(From left) Libyan Prime Minister Fayez al-Sarraj, French President Emmanuel Macron and UN special envoy for Libya Ghassan Salame hold a press conference after four Libyan leaders agreed to hold elections in December
29 May 2018: Four Libyan leaders agreed Tuesday to hold elections on December 10 after a peace conference in Paris aimed at unifying the war-torn north African country.
The four men, who represent most but not all of Libya's rival factions, also agreed to "accept the results of elections, and ensure appropriate funds and strong security arrangements are in place".
The commitment to holding parliamentary and presidential polls this year came after four hours of talks in Paris where the leaders faced pressure to agree on a political roadmap to end seven years of conflict.
European leaders see stabilising Libya as key to tackling jihadist threats and migration from the fractured country, which has become a departure point for hundreds of thousands of Africans trying to reach Europe.
"I'm optimistic," UN envoy Ghassan Salame told AFP at the end of the talks which he called "historic" because they had brought together the main Libyan protagonists as well as regional countries for the first time.
The Libyan invitees were Prime Minister Fayez al-Sarraj, head of the UN-backed unity government in Tripoli, and 75-year-old military strongman Khalifa Haftar, whose rival Libyan National Army dominates the country's east.
Also present were Aguila Saleh Issa, the parliament speaker based in the eastern city of Tobruk, and Khalid Al-Mishri, the newly-elected head of the High Council of State.
"There is no solution other than via you," Tunisian President Beji Caid Essebsi told the Libyan leaders at the opening of the talks. "If things go badly, it's your responsibility."
- Implementation doubts -
Despite the French-led efforts to seek a political settlement, many analysts and diplomats were sceptical that a statement that was verbally agreed -- but not signed -- could lead to real change on the ground.
Some have voiced doubt whether the country, which is swamped by weapons and controlled by a patchwork of political groups and armed militias, will be able to hold credible elections.
"I believe that elections are a big risk in a country armed like Libya," Federica Saini Fasanotti, an analyst with the Washington-based Brookings Institution, told AFP.
Other countries, including former colonial power Italy and some Gulf states, had also argued that Libya needed to agree on a new constitution before holding elections.
In a further complication, the main political and military representatives from the western city of Misrata boycotted proceedings after not being offered the same status as other invitees in Paris.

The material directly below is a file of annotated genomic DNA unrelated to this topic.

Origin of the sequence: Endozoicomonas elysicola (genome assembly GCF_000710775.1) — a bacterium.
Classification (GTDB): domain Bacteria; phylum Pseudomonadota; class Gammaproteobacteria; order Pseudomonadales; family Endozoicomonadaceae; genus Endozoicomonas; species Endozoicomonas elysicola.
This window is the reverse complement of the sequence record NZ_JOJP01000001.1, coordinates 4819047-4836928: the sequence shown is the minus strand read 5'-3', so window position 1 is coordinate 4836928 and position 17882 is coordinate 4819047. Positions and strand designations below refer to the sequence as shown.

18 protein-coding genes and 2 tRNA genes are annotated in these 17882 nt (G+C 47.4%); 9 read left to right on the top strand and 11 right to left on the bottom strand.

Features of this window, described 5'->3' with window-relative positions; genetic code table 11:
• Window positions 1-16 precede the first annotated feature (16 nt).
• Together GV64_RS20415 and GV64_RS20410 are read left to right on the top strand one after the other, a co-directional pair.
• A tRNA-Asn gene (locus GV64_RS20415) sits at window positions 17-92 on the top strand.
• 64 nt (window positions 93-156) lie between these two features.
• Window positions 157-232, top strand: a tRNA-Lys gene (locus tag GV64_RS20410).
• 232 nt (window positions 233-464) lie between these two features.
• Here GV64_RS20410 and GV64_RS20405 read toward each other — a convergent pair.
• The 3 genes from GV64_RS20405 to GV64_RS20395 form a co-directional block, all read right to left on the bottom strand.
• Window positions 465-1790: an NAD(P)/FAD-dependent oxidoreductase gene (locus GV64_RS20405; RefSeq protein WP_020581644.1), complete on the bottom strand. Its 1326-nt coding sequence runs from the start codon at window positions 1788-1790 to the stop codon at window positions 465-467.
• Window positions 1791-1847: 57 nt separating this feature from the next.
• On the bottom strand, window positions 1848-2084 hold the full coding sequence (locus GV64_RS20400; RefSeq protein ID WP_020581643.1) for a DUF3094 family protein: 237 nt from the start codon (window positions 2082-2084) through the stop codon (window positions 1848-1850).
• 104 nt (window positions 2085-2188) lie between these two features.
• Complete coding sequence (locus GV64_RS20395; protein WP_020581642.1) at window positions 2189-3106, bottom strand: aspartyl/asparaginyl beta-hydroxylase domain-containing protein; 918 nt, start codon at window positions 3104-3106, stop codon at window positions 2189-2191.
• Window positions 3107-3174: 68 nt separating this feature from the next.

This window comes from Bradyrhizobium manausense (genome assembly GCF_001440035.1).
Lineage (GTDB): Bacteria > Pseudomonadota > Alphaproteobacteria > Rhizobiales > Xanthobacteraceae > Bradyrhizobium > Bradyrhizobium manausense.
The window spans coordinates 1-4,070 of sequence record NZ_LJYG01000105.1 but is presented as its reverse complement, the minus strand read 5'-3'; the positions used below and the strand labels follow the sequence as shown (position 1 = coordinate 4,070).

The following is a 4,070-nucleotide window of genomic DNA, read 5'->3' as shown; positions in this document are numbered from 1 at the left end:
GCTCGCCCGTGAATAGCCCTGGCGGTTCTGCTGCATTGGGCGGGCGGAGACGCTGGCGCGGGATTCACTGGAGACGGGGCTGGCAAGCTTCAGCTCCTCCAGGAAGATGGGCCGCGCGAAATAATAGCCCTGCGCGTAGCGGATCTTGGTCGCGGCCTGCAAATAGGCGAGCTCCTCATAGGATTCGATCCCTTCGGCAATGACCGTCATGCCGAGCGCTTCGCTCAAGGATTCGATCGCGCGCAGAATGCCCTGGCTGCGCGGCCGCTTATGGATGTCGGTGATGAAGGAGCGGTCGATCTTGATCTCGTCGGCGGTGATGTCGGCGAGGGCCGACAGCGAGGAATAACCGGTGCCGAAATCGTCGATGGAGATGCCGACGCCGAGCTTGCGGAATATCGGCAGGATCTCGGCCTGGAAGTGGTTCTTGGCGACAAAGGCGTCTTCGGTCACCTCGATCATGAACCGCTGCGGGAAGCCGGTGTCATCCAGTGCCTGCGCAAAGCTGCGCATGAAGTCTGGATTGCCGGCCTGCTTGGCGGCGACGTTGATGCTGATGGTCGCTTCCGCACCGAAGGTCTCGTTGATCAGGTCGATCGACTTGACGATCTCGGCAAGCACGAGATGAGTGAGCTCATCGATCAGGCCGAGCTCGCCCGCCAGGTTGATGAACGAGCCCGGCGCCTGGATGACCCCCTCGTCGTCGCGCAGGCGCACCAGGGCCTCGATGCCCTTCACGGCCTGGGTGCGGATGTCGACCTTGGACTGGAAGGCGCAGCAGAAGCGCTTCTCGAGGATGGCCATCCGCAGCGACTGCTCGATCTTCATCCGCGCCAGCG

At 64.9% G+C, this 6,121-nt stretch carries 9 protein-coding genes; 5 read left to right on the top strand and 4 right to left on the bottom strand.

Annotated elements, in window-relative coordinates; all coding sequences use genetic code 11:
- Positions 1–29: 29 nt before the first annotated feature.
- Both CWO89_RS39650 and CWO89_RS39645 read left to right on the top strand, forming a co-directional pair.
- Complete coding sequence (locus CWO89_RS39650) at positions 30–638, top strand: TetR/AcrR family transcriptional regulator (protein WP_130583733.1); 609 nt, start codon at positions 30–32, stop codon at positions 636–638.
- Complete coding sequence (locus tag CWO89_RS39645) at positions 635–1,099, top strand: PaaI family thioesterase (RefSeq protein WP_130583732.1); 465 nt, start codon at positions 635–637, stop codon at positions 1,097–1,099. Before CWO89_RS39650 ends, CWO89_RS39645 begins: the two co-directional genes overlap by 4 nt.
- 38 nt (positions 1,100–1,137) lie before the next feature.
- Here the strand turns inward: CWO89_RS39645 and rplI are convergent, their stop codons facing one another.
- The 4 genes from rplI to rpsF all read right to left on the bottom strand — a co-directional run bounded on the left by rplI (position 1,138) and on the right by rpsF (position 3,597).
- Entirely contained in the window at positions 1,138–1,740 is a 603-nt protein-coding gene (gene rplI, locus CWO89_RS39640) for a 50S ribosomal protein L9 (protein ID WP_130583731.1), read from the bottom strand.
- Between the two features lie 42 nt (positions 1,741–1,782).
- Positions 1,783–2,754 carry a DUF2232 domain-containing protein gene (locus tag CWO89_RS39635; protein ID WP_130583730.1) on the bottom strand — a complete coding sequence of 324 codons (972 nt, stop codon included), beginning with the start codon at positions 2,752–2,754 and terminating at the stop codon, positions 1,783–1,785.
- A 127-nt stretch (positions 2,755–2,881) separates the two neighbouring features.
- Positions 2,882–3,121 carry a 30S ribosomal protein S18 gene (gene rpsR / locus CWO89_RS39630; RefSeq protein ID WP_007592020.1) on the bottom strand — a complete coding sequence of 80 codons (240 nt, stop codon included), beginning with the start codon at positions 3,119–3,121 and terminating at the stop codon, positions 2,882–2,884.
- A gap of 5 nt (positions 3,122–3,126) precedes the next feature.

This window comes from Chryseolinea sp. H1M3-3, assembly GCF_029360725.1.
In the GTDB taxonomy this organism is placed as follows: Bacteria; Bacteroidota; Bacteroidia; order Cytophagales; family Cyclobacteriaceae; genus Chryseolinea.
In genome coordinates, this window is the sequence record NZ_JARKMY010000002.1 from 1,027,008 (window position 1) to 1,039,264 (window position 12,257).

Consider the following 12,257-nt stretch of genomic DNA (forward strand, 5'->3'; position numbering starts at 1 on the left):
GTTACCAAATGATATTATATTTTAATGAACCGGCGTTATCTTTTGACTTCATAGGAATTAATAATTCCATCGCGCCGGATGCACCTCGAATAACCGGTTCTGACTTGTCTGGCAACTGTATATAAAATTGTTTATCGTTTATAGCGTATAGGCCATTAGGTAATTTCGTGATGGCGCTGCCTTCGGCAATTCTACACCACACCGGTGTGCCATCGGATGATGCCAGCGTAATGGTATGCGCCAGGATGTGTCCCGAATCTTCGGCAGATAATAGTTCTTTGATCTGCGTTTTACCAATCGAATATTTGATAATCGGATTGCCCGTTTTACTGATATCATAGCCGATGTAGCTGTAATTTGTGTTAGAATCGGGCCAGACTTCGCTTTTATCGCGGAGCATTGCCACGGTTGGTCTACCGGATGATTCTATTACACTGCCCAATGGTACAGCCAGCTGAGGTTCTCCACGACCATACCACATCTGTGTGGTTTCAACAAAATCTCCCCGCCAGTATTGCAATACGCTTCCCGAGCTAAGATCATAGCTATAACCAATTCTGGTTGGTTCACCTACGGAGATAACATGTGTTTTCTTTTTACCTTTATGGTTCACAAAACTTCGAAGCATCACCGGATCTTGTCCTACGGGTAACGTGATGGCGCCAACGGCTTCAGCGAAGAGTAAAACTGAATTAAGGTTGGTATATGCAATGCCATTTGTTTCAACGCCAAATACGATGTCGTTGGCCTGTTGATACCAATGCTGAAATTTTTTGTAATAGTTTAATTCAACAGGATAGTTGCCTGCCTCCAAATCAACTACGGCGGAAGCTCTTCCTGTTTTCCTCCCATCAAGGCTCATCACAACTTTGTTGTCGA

"There are some positive points in this agreement, which ultimately is not worth anything because it hasn't been signed," a senior military figure in the Misrata militia, Ibrahim Ben Rjab, told AFP.
Instead of signing the deal, the leaders in Paris gave their approval for a joint statement to be issued and later committed verbally to implementing it when explicitly asked to do so by Macron during a group photo.
"So we are all working on this common basis, bravo!" Macron told them.
Years of mediation by the United Nations, as well as Italy, have failed to bring stability to the nation which descended into chaos after the ousting of dictator Moamer Kadhafi in 2011.
Previous peace agreements have come to nothing.
"It went well. Afterwards, it depends on the implementation," one diplomat told AFP on condition of anonymity.
- Regional competition -
Representatives from 20 countries including Egypt, Kuwait, Qatar, Russia, Saudi Arabia, Turkey and the United Arab Emirates, attended the talks, as well as Libya's neighbours Algeria and Tunisia.
Stabilising Libya has been complicated by diverging interests among Middle Eastern countries, which have sometimes backed opposing sides in the fighting, as well as the competition between Europeans.
Macron referred to foreign countries "pulling strings behind a curtain" but claimed that Tuesday's agreement had put everyone on the same page.
Karim Bitar, an expert at the Paris-based French Institute for International and Strategic Affairs (IRIS) think-tank said France would "need to convince the Sunni powers in the Gulf to stop their proxy wars in Libya, which won't be easy".
He also said voiced scepticism about the elections as the way to unify the country, which currently operates with two parliaments, various armed forces and different central banks.
"Generally speaking the West sometimes tends to place too much emphasis on the ballot box and the voting slip," he said, explaining that polls could sometimes be counter-productive.
Macron threw himself into finding a solution in Libya shortly after his election in May 2017, inviting Sarraj and Haftar to Paris in July -- a move that irked Italy.
Some in Rome suspect Macron of organising the conference at a time when Italy, which has major oil interests in Libya, is embroiled in a deep political crisis.